Another powerful tactic is to ask the other person what the negative consequences are if a resolution can’t be reached. Just ask them, “You tell me, what do you think will happen if we can’t resolve this situation?” If they answer your question, then the psychological persuasiveness of their response becomes very powerful because it isn’t you telling that person what the negatives are, it’s him telling you.
Remember, it’s difficult for anyone to challenge what they themselves have said. The other advantage to Bob answering the question is that he might even suggest negatives that may not have occurred to you. He’s actually helping your case without realizing it.
Back to my conversation: “Bob, if we can’t get this settled, things move out of my control. I understand you are going through a difficult separation, but none of this will help your case. The entire process will bog down in terms of time and money, and any police intervention that follows will only help your wife. Let’s end it now before it gets to that stage.”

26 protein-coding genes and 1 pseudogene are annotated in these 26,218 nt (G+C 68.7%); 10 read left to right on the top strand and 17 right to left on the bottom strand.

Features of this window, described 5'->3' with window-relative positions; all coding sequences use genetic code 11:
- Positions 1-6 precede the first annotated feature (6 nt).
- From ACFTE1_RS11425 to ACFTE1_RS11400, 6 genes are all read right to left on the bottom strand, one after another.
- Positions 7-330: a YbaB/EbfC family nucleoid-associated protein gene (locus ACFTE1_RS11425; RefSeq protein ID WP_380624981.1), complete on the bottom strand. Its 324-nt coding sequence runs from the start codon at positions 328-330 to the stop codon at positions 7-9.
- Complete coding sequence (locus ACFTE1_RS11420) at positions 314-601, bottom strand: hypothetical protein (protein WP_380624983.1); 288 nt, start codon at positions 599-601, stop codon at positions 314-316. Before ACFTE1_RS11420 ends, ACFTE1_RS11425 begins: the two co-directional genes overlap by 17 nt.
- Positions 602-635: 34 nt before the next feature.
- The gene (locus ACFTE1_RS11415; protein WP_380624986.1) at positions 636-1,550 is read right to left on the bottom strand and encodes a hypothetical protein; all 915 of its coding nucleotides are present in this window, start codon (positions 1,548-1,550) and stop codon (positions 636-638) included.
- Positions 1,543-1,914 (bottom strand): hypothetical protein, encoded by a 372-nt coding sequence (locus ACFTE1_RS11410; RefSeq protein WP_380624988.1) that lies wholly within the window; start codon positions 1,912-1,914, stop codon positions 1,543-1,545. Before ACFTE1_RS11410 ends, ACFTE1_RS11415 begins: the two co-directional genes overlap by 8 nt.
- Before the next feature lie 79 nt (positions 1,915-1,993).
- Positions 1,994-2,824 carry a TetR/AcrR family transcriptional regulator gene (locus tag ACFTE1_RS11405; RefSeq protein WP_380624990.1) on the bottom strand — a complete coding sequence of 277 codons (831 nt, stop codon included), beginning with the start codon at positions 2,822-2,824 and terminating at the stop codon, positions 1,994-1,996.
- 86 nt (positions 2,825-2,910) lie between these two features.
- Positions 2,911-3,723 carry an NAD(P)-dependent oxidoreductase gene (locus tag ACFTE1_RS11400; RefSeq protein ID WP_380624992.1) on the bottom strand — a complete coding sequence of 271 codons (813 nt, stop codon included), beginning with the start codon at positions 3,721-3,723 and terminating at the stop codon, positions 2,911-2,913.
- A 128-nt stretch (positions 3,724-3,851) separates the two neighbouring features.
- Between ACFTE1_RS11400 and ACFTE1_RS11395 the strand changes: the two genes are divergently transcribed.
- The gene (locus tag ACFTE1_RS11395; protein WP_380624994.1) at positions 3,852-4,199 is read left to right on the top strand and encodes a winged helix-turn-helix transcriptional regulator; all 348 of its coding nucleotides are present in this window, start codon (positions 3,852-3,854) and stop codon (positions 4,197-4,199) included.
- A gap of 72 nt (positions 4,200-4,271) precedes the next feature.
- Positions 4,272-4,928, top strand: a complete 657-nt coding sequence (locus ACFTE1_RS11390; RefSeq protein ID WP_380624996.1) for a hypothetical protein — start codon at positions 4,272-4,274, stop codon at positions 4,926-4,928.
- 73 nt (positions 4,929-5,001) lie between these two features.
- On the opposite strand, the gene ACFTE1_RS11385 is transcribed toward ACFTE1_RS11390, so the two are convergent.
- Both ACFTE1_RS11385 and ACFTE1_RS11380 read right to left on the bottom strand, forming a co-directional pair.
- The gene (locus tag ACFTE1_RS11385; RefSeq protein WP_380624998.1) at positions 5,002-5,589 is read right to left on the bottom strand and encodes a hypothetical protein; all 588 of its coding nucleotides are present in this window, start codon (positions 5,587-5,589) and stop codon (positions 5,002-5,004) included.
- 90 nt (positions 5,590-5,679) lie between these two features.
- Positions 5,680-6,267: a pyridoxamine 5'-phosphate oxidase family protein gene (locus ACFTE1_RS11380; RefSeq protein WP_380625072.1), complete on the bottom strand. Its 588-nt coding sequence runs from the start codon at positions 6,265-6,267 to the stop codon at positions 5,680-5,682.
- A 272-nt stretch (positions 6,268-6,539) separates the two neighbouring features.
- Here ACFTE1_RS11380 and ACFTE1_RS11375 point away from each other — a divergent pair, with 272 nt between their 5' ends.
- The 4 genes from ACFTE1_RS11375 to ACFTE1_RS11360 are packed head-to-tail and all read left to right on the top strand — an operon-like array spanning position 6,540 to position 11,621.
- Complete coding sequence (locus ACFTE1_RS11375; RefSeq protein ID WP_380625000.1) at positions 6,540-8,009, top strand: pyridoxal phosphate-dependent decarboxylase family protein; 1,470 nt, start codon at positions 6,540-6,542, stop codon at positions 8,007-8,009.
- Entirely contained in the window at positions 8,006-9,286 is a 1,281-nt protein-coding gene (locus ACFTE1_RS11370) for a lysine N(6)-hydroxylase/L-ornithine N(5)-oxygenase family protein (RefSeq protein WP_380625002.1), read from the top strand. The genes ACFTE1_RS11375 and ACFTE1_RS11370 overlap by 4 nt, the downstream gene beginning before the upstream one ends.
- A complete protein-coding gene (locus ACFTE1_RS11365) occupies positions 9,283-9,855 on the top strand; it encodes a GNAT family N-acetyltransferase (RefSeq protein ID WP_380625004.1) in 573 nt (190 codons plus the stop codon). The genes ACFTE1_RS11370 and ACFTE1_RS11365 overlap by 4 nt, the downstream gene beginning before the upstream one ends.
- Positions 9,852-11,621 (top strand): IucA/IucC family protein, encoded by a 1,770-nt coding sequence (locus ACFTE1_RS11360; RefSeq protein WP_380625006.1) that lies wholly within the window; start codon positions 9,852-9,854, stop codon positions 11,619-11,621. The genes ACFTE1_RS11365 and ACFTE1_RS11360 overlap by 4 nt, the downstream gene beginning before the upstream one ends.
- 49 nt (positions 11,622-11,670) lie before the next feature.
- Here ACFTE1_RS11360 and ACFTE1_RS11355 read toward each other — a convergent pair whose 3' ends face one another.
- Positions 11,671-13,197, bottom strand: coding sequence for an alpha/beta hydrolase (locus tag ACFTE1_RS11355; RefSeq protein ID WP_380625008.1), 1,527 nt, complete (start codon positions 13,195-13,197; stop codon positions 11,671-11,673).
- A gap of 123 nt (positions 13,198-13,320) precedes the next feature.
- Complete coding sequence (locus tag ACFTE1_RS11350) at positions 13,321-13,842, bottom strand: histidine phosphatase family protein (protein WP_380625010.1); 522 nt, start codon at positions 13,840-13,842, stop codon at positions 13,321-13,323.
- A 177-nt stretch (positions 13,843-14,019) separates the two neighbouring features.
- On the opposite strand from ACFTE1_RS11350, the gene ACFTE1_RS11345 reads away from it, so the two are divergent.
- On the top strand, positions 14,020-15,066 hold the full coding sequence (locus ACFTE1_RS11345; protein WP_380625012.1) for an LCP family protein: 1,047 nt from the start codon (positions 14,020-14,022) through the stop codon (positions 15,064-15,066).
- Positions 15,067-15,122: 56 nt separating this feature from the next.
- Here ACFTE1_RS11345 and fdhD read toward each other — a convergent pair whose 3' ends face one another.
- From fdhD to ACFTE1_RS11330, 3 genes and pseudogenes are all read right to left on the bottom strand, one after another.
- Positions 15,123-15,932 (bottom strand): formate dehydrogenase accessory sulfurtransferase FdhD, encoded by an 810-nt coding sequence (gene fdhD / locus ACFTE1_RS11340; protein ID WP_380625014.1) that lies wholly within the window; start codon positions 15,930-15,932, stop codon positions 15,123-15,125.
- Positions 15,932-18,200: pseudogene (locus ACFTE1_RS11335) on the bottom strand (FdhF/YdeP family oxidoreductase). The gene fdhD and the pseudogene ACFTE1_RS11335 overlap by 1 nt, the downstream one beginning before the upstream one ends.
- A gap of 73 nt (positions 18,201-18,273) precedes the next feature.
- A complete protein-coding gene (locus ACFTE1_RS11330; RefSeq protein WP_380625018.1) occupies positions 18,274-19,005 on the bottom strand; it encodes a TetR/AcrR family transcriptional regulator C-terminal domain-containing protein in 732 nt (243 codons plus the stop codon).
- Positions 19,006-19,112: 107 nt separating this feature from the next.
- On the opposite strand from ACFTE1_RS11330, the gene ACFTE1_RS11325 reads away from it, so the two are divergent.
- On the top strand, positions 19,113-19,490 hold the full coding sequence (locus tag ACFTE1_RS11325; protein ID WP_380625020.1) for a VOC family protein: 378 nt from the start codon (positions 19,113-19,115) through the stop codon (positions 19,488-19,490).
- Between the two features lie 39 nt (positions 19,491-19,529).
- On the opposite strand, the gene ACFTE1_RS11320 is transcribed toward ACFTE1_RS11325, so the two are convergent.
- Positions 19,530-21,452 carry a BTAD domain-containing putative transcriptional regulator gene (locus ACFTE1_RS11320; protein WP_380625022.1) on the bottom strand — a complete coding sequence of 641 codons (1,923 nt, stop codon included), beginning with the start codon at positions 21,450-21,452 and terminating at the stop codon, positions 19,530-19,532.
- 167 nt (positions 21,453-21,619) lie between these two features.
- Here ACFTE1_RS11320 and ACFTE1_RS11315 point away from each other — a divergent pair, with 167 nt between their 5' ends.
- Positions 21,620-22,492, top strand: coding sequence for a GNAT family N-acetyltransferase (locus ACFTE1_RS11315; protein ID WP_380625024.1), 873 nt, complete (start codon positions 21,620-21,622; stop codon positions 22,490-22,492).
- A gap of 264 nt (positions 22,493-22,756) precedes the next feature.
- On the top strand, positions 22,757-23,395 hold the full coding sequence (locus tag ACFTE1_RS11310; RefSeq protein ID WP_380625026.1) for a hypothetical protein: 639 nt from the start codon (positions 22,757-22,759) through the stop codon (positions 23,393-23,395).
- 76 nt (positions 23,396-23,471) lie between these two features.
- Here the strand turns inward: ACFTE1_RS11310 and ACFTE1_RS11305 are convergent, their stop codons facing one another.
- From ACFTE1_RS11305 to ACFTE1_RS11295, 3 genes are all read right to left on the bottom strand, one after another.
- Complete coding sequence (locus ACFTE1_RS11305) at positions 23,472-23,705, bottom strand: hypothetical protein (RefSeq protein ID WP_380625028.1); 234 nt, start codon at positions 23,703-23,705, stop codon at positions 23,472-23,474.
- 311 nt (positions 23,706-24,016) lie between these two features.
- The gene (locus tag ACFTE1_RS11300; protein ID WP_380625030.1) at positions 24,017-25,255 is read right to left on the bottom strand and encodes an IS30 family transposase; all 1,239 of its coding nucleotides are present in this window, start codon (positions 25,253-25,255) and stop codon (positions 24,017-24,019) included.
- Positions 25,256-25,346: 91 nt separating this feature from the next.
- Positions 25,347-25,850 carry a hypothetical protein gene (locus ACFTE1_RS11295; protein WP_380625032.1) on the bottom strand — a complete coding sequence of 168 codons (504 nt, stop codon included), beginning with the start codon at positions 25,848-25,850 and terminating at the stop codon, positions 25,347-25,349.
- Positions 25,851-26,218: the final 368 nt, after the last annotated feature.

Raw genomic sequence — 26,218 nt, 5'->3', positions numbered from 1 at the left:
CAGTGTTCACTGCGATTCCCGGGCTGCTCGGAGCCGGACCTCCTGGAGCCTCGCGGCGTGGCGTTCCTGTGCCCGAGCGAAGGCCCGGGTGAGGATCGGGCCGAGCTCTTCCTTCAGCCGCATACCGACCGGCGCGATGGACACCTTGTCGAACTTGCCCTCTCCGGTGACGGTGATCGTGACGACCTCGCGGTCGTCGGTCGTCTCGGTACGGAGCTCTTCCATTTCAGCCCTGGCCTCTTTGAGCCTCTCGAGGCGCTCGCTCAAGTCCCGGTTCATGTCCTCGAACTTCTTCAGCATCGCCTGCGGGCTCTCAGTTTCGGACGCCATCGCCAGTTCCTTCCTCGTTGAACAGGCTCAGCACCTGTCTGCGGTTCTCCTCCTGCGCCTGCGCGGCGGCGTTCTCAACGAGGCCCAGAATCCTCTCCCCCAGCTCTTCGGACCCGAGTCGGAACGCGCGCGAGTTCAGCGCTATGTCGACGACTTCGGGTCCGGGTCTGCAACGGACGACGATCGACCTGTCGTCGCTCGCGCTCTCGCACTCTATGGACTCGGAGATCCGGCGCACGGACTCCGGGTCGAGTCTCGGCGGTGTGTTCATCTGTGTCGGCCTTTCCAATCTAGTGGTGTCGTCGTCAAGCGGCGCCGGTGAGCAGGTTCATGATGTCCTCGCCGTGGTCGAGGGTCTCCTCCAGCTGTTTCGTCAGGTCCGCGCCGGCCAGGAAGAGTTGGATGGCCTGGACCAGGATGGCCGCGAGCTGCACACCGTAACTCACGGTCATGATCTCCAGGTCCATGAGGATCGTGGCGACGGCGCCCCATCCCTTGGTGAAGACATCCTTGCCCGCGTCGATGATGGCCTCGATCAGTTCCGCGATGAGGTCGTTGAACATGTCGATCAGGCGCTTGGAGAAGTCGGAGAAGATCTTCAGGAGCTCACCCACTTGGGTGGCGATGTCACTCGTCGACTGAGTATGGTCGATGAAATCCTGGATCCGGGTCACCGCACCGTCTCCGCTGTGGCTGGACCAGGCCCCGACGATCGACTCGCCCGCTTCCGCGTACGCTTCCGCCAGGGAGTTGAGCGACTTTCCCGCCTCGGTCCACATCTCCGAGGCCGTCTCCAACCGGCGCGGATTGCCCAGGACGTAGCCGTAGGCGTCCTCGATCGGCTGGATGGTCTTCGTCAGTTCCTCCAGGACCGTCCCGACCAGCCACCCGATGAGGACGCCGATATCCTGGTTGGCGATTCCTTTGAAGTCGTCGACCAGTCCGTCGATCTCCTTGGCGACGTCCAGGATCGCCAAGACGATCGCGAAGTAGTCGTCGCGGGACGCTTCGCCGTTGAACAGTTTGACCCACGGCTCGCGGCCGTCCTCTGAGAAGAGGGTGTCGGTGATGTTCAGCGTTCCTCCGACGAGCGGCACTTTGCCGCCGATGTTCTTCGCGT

In reality, it already has gotten to that stage, but it would not be helpful to point that out. I always try to give the person a sense of control over their decision-making process, even if it’s only the illusion of control.
Make your request again. If the person cooperates, you’re done, if not, move on.
Step 7: Last Chance
At this point, you are nearly out of options, but you are giving the person one final opportunity to cooperate. Try something like “Is there anything I can say or do that will get you to do what was requested?” Probably the answer will be “no,” but sometimes something reasonable is suggested.
When I asked this of Bob, he replied, “If I come out, will you let me speak to my mother?”